skillful young men work under low light.
In their hands: pens, carbon paper, blades.
An attic in Amsterdam, 1942,
where the false identity cards are made—
for Jews, or men
slated for forced labor in Germany.
Small apples drowse uneaten on a table;
a thin woman is hungry but will not eat.
With her daughter, she has come for cards.
Her husband has been taken.
In the attic, a good man in a black sweater
braces her with his large hands.
He is giving her all his strength
to keep her from shaking.
She has just cried and, in a moment,
will cry again. Her daughter
looks directly into the lens,
the beginning of a smile on her lips:
sitting sideways in a chair, her hands
rest calmly on its curved back.
Shocking how light she looks,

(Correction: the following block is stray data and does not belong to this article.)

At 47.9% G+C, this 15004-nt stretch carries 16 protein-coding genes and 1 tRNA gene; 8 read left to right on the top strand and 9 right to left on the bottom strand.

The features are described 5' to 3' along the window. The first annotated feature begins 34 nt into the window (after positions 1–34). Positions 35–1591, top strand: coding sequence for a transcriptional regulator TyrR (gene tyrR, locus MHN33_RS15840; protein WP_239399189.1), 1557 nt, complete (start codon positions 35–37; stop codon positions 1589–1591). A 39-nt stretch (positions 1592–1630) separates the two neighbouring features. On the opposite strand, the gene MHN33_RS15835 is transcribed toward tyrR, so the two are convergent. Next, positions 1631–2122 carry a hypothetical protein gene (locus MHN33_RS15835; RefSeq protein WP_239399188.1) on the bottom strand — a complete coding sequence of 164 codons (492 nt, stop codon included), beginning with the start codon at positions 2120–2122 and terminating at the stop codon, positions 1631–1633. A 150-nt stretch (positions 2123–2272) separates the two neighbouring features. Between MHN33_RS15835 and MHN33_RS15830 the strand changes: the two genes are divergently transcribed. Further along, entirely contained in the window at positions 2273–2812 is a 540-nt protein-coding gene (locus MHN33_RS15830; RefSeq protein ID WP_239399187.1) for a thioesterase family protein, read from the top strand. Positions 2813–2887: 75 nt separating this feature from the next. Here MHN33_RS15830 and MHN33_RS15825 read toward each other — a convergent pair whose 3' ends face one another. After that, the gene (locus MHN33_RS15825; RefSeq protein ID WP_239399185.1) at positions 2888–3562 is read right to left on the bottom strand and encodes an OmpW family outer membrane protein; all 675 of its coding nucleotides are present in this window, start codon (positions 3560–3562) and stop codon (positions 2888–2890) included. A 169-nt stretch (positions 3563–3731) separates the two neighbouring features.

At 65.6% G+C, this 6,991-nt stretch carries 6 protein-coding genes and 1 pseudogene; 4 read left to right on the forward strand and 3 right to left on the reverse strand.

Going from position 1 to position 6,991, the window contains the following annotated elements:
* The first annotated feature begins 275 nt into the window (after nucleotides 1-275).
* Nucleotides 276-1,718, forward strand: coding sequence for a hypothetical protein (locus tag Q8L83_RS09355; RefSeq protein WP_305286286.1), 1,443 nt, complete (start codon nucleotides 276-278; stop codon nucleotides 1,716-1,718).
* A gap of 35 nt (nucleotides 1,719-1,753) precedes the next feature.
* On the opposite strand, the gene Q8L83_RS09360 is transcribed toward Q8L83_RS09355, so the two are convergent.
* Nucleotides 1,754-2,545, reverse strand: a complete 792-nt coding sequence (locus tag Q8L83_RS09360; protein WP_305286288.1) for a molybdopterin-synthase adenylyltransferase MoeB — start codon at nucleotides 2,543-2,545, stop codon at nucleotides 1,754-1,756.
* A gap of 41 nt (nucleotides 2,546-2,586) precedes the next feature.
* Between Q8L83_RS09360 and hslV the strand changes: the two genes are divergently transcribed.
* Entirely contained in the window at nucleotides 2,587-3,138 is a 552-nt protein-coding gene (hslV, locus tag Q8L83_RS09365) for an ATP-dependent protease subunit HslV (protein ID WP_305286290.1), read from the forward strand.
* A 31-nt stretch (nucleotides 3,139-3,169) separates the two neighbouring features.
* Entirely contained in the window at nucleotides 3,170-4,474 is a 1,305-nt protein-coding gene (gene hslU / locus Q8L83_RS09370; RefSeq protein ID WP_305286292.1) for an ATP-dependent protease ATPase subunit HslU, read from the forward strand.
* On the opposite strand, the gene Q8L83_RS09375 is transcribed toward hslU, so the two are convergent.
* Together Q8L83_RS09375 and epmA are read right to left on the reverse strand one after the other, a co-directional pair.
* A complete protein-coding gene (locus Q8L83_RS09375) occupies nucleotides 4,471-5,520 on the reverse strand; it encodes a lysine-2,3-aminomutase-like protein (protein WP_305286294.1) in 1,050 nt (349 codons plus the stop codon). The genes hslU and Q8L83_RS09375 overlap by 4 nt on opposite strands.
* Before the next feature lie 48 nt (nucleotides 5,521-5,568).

how composed in her knitted sweater.
Rarely has she had the chance
to smile for a camera. She knows
she is pretty and one day
will be beautiful. The camera
pulls her into the future.
She is beyond the still life of the table,
the wreck of the present. Beyond her mother.
She flirts with the eye of the black box.
Yes, she is vain—a vain child,
a gorgeous vain child in the attic
of 6 De Lairessestraat. The mother cries,
but it is the girl, beautiful girl,
who adheres to the rules of tragedy—
arranging her clear face for capture
so that we may see her disregard
apples, blades, teacups, the lost mother,
the card with her new name
that will not take her very far.